Here‘s how: once there‘s a clean cut on the pipe, the flow rate out of the pipe will be about 20 percent greater than it was previously.  Now with 20 percent more gushing!
No wonder the company and the Obama administration both refusing to estimate the risky operation‘s chances of success.  According to some estimates, it‘s only a 50 percent chance.
And speaking of break-even at best, B.P. having hired Anne Kolton, Vice President Cheney‘s press secretary during the 2004 reelection campaign to become its new head of U.S. media relations.  She then went on to run the public affairs office at the Department of Energy during the second Bush administration.
B.P.‘s British press office, however, is failing to plug the leak—that is CEO Tony Hayward‘s mouth.  Hayward claiming that all of the oil spill in the six weeks since the explosion is on the water‘s surface in the Gulf, rebuffing scientists‘ claims of massive underwater oil plumes with two words, quote, “no evidence.”
B.P. spokesman Graham McEwen this afternoon is backing up his boss, saying that more evidence of oil under the water surface in the Gulf is needed.
Let‘s assume Mr. Hayward is right.  There is now so much oil merely on the water‘s surface in the Gulf that you can now see it from space.
NASA releasing time lapsed photographs, the first showing Deepwater Horizon‘s position relative to the Mississippi River delta before the leak.  That would be April 12th.  Now, the day of the explosion, April 21st.  Then, in approximate intervals of a week each, April 29th, May 10th, May 17th, and the most recent photo released May 24th.  This is the near image and here‘s what it looks like from far away.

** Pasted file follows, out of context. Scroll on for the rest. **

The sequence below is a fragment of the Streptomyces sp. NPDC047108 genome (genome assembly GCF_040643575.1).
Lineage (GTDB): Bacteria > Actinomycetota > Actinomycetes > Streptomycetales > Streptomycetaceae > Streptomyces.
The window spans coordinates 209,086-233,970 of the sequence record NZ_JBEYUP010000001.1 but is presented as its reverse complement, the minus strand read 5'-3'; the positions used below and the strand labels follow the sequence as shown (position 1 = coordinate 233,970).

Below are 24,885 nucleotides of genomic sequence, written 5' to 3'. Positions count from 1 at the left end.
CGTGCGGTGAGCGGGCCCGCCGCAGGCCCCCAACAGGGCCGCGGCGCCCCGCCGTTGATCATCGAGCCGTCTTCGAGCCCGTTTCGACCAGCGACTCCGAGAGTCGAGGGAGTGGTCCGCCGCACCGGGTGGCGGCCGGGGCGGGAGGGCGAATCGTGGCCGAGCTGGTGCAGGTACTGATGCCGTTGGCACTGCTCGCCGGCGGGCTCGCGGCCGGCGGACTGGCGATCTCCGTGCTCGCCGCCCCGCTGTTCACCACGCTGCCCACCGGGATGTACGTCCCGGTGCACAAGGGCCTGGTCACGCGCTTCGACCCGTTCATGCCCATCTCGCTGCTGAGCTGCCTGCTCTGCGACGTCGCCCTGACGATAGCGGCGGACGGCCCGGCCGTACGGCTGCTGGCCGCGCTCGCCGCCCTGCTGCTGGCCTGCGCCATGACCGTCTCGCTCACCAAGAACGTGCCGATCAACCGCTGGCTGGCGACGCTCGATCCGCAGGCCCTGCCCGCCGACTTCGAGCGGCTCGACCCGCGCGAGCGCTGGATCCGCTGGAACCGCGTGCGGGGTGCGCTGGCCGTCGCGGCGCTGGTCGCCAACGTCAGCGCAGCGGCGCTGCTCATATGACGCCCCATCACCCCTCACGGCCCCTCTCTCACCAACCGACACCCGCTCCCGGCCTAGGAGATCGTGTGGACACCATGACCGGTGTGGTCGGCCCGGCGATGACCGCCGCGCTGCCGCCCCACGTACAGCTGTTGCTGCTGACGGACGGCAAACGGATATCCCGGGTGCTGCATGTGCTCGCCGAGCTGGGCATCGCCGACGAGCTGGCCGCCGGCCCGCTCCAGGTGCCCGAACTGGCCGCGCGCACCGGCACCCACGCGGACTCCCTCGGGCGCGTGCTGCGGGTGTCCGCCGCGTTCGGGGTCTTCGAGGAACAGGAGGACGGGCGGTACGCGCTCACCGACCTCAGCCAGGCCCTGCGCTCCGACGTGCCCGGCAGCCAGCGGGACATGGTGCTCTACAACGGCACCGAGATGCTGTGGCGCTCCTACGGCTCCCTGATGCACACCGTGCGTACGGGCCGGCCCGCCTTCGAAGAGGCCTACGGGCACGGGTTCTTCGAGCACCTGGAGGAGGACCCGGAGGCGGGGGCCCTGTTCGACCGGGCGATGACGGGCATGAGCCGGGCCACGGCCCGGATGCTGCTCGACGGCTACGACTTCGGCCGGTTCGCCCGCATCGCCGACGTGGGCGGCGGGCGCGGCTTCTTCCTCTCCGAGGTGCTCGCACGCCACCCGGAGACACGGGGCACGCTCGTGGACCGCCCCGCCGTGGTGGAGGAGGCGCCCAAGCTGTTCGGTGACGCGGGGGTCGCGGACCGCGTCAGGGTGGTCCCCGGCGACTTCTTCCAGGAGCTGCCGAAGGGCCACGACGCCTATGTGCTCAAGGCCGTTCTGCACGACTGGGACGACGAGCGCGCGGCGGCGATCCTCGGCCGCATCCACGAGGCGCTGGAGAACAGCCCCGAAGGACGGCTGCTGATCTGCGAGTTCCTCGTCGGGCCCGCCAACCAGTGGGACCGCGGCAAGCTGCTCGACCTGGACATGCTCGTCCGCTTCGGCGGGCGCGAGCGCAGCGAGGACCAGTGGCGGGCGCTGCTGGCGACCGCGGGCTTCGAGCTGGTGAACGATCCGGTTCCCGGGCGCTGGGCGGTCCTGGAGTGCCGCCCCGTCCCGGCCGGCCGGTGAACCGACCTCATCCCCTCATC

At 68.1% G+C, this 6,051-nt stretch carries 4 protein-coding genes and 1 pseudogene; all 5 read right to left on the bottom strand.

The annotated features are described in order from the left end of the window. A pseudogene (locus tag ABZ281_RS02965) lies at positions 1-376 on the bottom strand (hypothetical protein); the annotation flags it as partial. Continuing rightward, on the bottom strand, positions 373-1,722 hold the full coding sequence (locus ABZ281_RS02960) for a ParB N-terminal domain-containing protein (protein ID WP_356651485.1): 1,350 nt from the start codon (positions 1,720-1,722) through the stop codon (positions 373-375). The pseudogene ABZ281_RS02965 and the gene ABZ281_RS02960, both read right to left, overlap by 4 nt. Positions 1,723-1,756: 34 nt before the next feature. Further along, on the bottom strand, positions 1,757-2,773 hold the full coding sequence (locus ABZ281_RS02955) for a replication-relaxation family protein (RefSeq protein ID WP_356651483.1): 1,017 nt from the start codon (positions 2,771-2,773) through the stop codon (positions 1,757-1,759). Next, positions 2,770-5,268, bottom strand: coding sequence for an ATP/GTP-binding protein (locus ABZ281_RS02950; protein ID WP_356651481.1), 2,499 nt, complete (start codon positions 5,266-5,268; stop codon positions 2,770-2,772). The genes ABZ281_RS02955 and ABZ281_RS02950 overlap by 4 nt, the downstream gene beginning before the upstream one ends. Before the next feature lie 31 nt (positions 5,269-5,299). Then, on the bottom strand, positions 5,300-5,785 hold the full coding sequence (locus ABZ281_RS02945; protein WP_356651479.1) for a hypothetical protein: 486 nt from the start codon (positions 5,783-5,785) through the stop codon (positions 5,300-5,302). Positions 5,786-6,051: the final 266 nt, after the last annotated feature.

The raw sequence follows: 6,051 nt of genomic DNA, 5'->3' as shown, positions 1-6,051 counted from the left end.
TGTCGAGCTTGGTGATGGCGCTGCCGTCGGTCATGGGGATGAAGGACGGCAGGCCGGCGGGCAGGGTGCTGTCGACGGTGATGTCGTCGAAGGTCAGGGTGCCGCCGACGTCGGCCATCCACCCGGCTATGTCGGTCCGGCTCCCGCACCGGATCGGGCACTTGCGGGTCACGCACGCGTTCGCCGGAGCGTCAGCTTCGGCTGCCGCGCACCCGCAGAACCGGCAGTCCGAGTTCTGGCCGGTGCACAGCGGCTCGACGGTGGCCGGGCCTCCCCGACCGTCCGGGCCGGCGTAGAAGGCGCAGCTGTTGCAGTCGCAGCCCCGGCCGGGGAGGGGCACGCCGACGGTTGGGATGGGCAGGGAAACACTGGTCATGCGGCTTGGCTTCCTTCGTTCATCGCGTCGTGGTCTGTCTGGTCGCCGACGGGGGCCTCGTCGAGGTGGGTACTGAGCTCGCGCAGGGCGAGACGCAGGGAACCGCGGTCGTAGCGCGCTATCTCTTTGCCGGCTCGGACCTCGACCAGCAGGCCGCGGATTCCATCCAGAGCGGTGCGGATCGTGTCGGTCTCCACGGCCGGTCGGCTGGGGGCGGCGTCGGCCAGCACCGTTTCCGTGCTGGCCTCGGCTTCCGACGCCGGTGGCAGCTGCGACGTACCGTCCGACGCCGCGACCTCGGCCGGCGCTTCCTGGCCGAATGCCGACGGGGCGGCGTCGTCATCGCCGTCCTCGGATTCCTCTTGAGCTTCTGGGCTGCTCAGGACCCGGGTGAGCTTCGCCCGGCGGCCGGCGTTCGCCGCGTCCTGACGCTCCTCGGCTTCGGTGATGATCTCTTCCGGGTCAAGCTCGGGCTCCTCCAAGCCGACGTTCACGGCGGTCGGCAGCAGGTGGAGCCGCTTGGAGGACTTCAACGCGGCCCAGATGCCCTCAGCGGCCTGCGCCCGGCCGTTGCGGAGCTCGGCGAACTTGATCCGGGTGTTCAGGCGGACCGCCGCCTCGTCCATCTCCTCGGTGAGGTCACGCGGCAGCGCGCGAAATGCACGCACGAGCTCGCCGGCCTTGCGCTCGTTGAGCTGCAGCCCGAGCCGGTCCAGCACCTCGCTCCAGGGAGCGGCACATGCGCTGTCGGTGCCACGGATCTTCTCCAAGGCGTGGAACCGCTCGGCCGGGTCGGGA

Tonight, Mississippi Governor Barbour announcing that oil is hitting the shores of his state for the first time since the spill.  Admiral Thad Allen is no longer briefing alongside a B.P. official, at least giving an appearance that the Obama administration and the oil giant are no longer one and the same.
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OBAMA:  We‘ve already mounted the largest cleanup effort in the nation‘s history and continue to monitor minute-to-minute the efforts to halt or capture the flow of oil from the wrecked B.P. well.  Until the well is stopped, we‘ll multiply our efforts to meet the growing threat and to address the widespread and unbelievably painful losses experienced by the people along the Gulf coast.
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OLBERMANN:  Cut and cap and other physics in a moment.  First, as promised, we‘re joined by Robert Reich, labor secretary during the Clinton administration, currently professor of public policy at U.C. Berkeley‘s Goldman School of Public Policy.
Mr. Secretary, thanks for your time tonight.
ROBERT REICH, CLINTON LABOR SECRETARY:  Good evening, Keith.
OLBERMANN:  You mentioned earlier this idea that you floated: B.P.‘s North American operations to temporary receivership.  Receivership is—the little I understand about it—that‘s usually reserved for companies that are in bankruptcy.  B.P.‘s profit for the first quarter is $6.1 billion.  So, explain why we should do this and how it would be done?
REICH:  Well, Keith, it‘s not only reserve for bankruptcy.  When there is a national emergency, when a particularly company is responsible for a potential disaster, such as a nuclear meltdown of a nuclear utility for example, the government does take over.  And this is that kind of an emergency.  This is an opportunity and the responsibility of the government.
Remember, B.P. is answerable to its shareholders.  And the president is answerable to the public.